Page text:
Note to Readers: Fit to Lead is a series of interviews with business leaders about their approach to fitness, leadership, and navigating the new normal.
Fourteen years in the same job is a long time and Santosh Iyer has spent that much time at Mercedes-Benz India. However, the 46-year-old managing director and CEO of Mercedes-Benz India has had a career, including an entrepreneurial stint in Nepal, before that. Iyer has lived all over the country and worked for American, Japanese and European companies, but remains a suburban Mumbai boy at heart. Iyer grew up in the essentially working-class northern suburb of Kandivali, Mumbai, and relied on the local trains to get around the city for everything. He beams whenever he talks about his days there and attributes his love of discipline, punctuality and great sense of time to the local trains. “I had to be at the station on time so I could get everywhere on time. Miss a train and the whole day is affected. It was these local trains that instilled in me the discipline and keen sense of timing that helped me throughout my career,” says Iyer, who even took his daughter and twins on the famous Mumbai local bus during one of his recent visits to the city .
Iyer understands how important it is to be happy at work to be happy in your personal life and believes the reverse is also true. “I love my work and my family and I’m happy in both, which removes the whole concept of work-life balance. What I do is live a balanced life,” he says. So, both in work and in life, Iyer maintains that consistency is key, not “taking big steps and going back to old patterns very soon.”
Iyer is well aware that Mercedes-Benz is a luxury player in India, a country where it is an “emerging” category. Perhaps that’s one reason why demand is outpacing supply here right now, and Iyer aims to address that pain point. In India, many potential customers avoid luxury and premium cars due to the large size of the cars on Indian roads, which makes them difficult to park and drive, as well as the huge maintenance costs. Iyer understands this well. “A white shirt starts at Rs 1,000 and can go up to thousands of rupees. Some people don’t wear the white shirt thinking it will get dirty. But white is still one of the best business shirts. Now, one can find reasons not to wear a white shirt, but if you need to be in your best suit, then maybe a white shirt is the way to go. Meets price points. Likewise for cars…luxury products are consumption irrational. If someone wants it, he will find a reason to consume luxury. This applies to everything in luxury, from cars to clothes to hotels. The rationale for people buying these products is different. So it depends on individual perceptions,” he says.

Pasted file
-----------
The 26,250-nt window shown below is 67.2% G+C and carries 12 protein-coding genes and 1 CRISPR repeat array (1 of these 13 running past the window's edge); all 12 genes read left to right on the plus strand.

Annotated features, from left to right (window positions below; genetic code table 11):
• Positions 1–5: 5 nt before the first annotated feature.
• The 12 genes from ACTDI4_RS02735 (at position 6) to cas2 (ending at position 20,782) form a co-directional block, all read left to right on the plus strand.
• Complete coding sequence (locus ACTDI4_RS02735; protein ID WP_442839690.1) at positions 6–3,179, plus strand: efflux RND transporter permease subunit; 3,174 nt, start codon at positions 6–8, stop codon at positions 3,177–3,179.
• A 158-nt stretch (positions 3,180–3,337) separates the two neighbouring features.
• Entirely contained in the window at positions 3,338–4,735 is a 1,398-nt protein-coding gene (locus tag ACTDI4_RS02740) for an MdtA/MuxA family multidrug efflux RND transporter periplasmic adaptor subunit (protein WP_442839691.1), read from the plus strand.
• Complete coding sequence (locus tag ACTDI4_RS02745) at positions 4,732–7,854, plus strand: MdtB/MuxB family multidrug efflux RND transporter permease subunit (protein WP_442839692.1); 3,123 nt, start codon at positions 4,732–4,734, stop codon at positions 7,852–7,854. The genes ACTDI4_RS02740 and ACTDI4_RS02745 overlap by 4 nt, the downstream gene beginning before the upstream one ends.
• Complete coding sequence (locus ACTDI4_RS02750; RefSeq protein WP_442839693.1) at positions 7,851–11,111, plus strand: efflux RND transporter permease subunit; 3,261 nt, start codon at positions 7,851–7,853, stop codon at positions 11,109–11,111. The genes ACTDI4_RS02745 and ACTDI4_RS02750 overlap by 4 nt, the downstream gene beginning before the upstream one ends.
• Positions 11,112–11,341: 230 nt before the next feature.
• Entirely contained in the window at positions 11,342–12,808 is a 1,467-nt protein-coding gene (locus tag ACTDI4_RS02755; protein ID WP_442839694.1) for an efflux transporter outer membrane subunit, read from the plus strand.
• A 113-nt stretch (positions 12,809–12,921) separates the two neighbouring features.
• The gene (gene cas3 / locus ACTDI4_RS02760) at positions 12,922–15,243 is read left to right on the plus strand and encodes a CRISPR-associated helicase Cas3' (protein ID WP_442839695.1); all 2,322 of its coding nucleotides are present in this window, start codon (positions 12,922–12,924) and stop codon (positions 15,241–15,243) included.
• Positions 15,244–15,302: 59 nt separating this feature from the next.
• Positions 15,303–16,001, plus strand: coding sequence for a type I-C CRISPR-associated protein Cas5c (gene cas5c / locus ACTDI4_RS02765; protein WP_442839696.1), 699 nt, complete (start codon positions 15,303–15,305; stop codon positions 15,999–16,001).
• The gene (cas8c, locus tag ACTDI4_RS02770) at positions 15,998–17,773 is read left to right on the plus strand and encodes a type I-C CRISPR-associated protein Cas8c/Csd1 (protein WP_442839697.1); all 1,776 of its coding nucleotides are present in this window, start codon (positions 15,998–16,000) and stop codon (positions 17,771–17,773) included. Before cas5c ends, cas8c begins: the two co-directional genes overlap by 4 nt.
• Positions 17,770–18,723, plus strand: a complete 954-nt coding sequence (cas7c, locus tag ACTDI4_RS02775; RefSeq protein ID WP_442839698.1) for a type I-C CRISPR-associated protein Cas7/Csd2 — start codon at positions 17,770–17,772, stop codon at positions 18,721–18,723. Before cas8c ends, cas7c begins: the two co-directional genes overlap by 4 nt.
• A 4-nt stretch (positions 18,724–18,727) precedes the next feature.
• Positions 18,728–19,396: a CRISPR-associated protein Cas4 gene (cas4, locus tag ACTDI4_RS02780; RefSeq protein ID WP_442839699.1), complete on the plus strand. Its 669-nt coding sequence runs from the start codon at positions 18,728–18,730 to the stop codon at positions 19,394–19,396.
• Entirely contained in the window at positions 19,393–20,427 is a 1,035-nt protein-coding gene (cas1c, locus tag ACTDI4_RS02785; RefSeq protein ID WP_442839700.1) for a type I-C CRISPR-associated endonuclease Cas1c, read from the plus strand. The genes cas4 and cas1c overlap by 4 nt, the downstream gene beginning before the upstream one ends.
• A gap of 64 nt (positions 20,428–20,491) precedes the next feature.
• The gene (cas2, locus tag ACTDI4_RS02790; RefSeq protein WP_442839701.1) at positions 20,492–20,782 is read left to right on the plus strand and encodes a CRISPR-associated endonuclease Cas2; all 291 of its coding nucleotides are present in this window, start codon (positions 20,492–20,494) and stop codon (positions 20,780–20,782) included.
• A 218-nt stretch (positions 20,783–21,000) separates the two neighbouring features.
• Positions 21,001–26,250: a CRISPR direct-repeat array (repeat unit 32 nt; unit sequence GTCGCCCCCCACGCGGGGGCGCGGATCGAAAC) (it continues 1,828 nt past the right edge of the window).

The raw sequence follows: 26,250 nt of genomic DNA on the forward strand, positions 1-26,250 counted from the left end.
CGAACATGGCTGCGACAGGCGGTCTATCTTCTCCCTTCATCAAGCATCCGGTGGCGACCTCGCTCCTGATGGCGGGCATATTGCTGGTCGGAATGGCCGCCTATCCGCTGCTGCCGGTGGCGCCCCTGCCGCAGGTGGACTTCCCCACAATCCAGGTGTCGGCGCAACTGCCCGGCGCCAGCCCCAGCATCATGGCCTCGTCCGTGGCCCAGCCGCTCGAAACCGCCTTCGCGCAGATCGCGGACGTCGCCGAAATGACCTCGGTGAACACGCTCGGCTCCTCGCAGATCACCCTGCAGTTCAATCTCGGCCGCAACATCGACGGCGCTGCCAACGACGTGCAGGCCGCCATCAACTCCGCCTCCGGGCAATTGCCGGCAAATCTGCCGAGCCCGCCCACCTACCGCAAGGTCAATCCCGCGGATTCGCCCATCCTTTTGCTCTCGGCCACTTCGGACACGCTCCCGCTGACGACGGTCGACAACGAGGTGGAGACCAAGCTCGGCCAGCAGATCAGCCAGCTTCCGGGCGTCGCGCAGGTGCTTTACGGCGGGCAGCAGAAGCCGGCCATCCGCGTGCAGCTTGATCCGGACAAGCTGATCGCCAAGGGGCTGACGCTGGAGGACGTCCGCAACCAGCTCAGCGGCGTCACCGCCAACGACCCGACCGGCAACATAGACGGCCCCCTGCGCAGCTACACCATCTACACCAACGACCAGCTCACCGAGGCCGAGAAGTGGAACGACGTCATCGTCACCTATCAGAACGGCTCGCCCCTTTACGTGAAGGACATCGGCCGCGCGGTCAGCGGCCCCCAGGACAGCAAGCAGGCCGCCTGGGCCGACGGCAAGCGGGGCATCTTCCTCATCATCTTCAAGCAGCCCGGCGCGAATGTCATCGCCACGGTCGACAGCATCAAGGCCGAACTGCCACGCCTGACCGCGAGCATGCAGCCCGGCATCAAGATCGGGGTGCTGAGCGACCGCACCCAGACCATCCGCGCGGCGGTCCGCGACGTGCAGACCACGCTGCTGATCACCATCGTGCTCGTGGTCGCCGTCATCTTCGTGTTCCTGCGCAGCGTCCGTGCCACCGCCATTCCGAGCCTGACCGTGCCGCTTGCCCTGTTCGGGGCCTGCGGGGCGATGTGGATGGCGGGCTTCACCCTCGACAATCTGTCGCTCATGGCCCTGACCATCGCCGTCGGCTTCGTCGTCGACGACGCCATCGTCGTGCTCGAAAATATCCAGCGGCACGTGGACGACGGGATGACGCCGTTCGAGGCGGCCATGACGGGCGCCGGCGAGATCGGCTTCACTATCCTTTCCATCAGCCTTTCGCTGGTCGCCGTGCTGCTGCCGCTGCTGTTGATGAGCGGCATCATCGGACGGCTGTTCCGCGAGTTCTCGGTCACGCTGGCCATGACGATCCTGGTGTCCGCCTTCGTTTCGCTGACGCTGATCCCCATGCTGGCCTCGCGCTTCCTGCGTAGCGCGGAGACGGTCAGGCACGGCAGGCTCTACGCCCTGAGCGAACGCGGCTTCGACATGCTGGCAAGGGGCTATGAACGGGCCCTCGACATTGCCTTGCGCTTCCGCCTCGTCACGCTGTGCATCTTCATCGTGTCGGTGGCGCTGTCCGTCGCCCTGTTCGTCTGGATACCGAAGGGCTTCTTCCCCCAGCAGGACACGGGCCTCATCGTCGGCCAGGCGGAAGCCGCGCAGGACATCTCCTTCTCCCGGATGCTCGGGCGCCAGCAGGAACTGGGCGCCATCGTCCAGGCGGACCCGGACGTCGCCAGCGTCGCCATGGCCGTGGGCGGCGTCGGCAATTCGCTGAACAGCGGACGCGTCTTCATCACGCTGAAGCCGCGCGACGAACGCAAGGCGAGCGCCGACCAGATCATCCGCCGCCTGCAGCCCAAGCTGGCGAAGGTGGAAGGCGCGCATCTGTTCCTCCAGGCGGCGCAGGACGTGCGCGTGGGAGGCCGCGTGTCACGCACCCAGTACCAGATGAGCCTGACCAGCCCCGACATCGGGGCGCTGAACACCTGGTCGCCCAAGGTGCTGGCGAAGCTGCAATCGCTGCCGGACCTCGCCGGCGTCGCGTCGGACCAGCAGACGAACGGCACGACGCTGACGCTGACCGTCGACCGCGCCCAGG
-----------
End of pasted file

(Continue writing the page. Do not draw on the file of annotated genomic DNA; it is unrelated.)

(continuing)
Edited interview excerpts:
Your fitness routine…
Every morning I spend 45 minutes stretching and doing some breathing exercises. I try to have an early dinner around 7:30pm and then walk 4-5km every night.
Favorite fitness activity…
Table tennis. I enjoy it more than going to the gym, which to me feels like a compulsion to stay fit.
The most difficult?
Trekking. It gets the best of me, but I enjoy it too. I find transitions difficult because I don’t do them regularly. A casual activity really puts a strain on the body for days to come.
The new normal for you…
Today, Mercedes-Benz operates in a fully hybrid model, as most employees, except those engaged in key manufacturing and related functions, only work two days away from the office. This has created a work environment of mutual trust and motivated employees as we are all able to achieve life balance.
Has your fitness routine helped you deal with insecurities lately?
My work involves a lot of travel. By following a strict diet and exercise regimen, I can manage my health in a much better way, resulting in increased productivity even while traveling.
Any leadership lessons in your fitness journey?
Consistency and discipline are the magic words in both leadership and fitness.
Has being fit helped you become a better leader?
There is no doubt about it. It also helped me be more productive.
Your leadership style…
I like to lead with purpose. Leading by issuing directives is not something that gets you results. Instead, if you are able to explain the purpose, get people with the same purpose, and the goals are aligned, people give more than one expects. Leading by purpose, making sure people are given responsibilities, not tasks… that’s how I try to manage. I am a people person, so I would say that my strength is not only in conceptualizing a strategy, but also in ensuring that the strategy is executed. This happens because of the core working relationships I have at all levels inside and outside the organization, including dealer and supplier networks.
About work-life balance…
I’m not looking at work-life balance, I’m looking at a balanced life. If you love your work, it’s part of your life, and a balanced life is about doing things you love – which includes family. So I don’t look at work and life in separate buckets. I love my job as much as I love my family. The idea is
to strike the right balance and here you need to be fit to devote time to both.
Goals and challenges for next year…
We are at a point where demand far outstrips supply. One of the goals is to meet customer expectations in terms of supply. Second, as a luxury brand, India is still in its infancy when it comes to luxury as a space – so how we meet customer expectations and differentiate ourselves will play a big role in moving away from let’s just be a car player and become a luxury player. We will have to take our sales network with us for this. We need to think and act like a luxury brand. We still have a lot of work to do in this area and I would say that this is one of the biggest challenges we have right now.